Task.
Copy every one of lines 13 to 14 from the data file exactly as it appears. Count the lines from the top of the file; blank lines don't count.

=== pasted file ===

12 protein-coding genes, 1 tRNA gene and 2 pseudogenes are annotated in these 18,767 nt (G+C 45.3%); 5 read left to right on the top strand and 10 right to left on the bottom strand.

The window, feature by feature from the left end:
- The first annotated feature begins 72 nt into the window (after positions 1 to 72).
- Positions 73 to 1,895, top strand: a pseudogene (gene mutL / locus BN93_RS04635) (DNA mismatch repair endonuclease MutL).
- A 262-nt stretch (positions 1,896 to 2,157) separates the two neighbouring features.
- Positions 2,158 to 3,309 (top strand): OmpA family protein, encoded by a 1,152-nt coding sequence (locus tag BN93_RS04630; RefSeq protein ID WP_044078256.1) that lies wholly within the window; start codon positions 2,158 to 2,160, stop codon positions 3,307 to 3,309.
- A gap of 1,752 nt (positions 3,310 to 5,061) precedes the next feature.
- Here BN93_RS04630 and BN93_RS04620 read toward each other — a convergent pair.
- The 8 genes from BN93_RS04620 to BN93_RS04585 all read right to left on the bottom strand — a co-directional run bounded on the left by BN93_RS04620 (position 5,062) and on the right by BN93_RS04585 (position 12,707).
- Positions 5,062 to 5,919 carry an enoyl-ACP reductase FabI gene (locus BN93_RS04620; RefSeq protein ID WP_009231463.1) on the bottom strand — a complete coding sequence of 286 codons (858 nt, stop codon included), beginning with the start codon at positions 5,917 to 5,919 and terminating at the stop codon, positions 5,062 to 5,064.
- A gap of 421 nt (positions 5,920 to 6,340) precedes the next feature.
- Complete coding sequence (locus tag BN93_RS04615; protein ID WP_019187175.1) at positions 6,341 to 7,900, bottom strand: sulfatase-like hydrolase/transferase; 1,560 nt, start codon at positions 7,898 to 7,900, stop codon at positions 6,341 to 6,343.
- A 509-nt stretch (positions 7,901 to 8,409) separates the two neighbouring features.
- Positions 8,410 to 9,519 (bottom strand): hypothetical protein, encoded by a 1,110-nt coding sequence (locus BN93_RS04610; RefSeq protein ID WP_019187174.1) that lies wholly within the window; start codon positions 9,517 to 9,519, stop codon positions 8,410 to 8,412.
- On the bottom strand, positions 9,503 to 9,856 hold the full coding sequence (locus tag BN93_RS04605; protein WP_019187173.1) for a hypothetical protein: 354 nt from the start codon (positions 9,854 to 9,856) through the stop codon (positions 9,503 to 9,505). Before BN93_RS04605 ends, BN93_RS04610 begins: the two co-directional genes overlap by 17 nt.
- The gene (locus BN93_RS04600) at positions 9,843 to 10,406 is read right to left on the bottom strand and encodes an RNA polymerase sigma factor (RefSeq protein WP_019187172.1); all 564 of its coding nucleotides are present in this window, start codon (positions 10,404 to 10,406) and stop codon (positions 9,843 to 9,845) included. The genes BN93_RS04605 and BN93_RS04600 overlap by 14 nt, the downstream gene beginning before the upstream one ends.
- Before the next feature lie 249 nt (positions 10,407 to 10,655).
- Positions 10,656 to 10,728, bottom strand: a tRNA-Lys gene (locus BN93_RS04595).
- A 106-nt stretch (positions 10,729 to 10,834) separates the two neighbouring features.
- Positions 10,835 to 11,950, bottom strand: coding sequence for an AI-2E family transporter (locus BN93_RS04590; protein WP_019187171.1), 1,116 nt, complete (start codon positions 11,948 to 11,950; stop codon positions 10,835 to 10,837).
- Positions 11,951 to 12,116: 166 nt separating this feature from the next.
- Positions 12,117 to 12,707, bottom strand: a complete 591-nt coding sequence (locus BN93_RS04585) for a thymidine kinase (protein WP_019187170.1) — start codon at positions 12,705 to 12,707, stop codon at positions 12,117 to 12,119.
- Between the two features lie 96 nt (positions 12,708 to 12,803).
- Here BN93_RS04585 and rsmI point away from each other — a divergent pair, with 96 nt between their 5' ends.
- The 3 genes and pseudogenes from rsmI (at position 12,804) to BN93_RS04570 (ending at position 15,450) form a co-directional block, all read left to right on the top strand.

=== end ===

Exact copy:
- A 509-nt stretch (positions 7,901 to 8,409) separates the two neighbouring features.
- Positions 8,410 to 9,519 (bottom strand): hypothetical protein, encoded by a 1,110-nt coding sequence (locus BN93_RS04610; RefSeq protein ID WP_019187174.1) that lies wholly within the window; start codon positions 9,517 to 9,519, stop codon positions 8,410 to 8,412.